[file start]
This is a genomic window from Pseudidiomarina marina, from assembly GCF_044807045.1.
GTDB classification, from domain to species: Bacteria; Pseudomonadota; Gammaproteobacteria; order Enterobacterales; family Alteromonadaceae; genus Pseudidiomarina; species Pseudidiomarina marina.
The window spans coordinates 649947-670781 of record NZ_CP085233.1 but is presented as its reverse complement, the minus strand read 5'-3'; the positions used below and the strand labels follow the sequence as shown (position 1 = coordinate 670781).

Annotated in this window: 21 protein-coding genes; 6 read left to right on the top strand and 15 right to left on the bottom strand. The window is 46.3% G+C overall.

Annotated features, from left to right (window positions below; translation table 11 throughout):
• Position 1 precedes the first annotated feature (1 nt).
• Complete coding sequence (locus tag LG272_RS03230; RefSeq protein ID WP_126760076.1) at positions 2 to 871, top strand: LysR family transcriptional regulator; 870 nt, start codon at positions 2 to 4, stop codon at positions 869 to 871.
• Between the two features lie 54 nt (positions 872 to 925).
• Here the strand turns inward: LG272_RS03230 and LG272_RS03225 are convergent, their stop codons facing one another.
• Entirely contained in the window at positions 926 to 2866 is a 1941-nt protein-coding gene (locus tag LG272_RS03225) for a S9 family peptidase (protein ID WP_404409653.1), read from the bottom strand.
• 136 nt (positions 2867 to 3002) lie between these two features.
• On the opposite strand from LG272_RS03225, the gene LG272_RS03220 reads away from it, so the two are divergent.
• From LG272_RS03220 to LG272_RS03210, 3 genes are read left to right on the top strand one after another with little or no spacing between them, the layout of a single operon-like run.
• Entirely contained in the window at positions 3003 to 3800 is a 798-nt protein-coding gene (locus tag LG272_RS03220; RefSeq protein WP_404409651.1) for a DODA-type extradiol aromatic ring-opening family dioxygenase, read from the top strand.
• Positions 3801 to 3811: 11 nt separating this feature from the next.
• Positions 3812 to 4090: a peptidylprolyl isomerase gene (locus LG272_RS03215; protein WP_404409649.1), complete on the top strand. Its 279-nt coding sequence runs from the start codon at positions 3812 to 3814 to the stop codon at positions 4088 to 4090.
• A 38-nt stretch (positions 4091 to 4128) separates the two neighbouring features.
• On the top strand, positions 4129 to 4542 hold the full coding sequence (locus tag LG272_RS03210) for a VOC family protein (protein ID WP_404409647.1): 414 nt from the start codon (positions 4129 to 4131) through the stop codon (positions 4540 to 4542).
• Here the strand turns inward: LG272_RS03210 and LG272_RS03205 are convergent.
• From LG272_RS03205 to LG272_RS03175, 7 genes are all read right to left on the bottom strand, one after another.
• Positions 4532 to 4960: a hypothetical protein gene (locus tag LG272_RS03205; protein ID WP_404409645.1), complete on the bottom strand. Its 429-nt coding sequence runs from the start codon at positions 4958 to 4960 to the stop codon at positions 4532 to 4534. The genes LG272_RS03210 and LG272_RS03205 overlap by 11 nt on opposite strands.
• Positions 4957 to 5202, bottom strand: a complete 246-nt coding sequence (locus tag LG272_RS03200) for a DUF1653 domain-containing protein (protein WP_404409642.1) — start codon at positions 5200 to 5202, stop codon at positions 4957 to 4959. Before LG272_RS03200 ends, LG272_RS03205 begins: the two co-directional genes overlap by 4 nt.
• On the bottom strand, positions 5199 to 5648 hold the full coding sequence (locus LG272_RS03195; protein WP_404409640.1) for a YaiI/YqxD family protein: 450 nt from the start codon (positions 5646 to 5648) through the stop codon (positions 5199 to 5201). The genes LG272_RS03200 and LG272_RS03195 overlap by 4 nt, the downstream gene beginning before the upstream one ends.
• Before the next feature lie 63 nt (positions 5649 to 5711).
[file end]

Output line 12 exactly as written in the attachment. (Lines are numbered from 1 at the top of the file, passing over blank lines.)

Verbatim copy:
• On the opposite strand from LG272_RS03225, the gene LG272_RS03220 reads away from it, so the two are divergent.